AFL-CIO Vents its Anger at Bush
Meeting Spurs Efforts to Defeat Him in '04
By John Gallagher
Detroit Free Press Business Writer
Friday 28 February 2003
HOLLYWOOD, Fla. - Any faint hopes that President George W. Bush may have harbored for healing the rift between himself and organized labor cannot have survived this week's meetings of the AFL-CIO executive council.
In blunt, angry statements, the nation's union leaders made clear that defeating Bush and policies the unions consider anti-workerhave become their top priorities for 2004.
"What you have heard here is a reaction that is throughout the labor movement that there's an anti-worker administration in office and we have to do something to change that," AFL-CIO President John Sweeney said after the meetings at the Westin Diplomat Resort ended Thursday. "Everything's geared to 2004."
Even International Brotherhood of Teamsters President James Hoffa, who supported Bush on energy policy and other issues, criticized the president and his policies this week.
"The union is extremely disappointed with many of the decisions the administration has made in recent months," Hoffa spokesman Bret Caldwell said Thursday. "We're continuing to have open discussions with the White House. It's just that they're not listening to us as much as they once were.
"Since the mid-term elections, the administration seems more aggressively antilabor. Whether they've just determined they don't need labor, I don't know."
Among other things, union leaders are unhappy about Bush stripping federal airport security workers of union protections and questioning the patriotism of union leaders who objected, proposing that companies be allowed to grant comp time instead of paying for overtime and imposing stringent financial disclosure requirements on unions.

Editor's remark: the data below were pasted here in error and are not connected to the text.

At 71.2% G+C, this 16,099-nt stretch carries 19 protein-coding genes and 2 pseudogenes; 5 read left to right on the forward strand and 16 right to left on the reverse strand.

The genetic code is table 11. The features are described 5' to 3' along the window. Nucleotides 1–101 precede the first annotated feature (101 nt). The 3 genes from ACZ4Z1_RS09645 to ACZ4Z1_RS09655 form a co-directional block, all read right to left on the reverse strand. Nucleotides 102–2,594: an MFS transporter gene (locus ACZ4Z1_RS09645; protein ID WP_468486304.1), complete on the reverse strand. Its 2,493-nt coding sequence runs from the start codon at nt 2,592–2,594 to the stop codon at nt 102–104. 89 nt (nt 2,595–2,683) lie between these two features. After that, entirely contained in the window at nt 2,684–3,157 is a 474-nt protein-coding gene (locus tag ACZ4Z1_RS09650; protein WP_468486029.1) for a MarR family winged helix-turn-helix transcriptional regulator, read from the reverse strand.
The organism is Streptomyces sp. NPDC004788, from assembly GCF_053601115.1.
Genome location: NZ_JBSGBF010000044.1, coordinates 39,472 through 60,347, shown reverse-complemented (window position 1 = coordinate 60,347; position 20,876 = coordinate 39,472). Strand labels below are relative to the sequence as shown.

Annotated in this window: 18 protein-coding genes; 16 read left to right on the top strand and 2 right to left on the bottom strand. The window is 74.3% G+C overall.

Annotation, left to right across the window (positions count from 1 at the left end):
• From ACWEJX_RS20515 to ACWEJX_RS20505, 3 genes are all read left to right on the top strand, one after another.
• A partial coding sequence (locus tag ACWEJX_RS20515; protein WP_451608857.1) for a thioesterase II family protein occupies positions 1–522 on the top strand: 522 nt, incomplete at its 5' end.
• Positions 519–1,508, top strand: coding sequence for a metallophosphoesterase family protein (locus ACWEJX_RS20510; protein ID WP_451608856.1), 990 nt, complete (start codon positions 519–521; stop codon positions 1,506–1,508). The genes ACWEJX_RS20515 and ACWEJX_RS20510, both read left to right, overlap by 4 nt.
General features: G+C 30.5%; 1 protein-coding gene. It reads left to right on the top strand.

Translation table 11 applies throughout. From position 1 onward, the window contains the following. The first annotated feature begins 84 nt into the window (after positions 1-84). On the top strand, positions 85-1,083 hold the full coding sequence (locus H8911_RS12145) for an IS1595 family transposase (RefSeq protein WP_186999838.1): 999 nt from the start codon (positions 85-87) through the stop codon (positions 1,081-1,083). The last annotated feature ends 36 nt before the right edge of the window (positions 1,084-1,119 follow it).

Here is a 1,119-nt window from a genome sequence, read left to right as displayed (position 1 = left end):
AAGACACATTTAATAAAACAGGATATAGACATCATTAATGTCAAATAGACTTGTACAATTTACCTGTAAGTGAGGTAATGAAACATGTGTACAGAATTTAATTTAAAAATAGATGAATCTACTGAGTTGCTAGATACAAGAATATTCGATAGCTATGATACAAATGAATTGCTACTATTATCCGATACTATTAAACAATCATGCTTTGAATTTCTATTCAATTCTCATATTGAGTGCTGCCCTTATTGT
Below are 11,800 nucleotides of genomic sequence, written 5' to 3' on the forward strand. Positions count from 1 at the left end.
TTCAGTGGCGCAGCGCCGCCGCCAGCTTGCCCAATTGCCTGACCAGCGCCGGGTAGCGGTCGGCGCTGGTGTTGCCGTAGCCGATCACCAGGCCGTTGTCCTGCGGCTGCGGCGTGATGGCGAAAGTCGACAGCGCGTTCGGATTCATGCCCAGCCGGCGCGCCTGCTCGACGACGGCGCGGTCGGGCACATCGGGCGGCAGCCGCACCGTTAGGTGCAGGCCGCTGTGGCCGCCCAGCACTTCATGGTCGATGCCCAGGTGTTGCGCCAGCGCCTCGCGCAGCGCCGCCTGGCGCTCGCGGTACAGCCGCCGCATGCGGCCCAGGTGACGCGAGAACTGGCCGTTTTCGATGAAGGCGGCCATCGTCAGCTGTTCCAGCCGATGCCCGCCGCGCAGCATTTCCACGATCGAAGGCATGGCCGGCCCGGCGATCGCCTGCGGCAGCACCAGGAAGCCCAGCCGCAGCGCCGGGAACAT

In a gesture union leaders found particularly irritating, Bush's labor secretary, Elaine Chao, addressed the executive council in Hollywood, Fla., and spent part of her 30-minute address recalling recent cases of union corruption and investigations of labor officials.
Sweeney deemed Chao's remarks insulting.
A spokeswoman said Thursday that the secretary's remarks had been mischaracterized and that Chao had been nothing but respectful to AFL-CIO leaders.
Union leaders are incensed about a Bush proposal that would require unions, in their annual reports to the government, to account for all spending of $2,000 or more, including purchases of routine supplies in small quantities that would add up to that amount over a year. The proposal could take effect later this year.
Chao told leaders the aim is to create more transparency so union members will know where their money is going. Her spokeswoman also said the labor department will give unions software and training to help them track their spending.
But union leaderssay the proposal is political punishment designed to bury union staffers in paperwork.
"I think they're doing it mainly because they know how incredibly onerous and burdensome it's going to be," said John Hiatt, the AFL-CIO's general counsel.
On Thursday, the AFL-CIO leaders also put distance between themselves and Bush over the potential Iraq war. Their last action before adjourning Thursday was to pass a stronger-than-expected motion calling for more time and diplomatic efforts before going to war.
While agreeing that Iraqi leader Saddam Hussein needs to be removed, the motion said Bush has squandered America's diplomatic goodwill with its traditional allies.
"We support the troops," said Morton Bahr, president of the Communications Workers of America and head of the AFL-CIO's international affairs committee. But he added, "We believe that an attack now is premature. You have to give diplomacy a greater chance to work."
One step the AFL-CIO agreed to take is to pump at least $20 million into a new political operation called the Partnership for American Families, to mobilize nonunion voters in an effort to defeat Bush in 2004.
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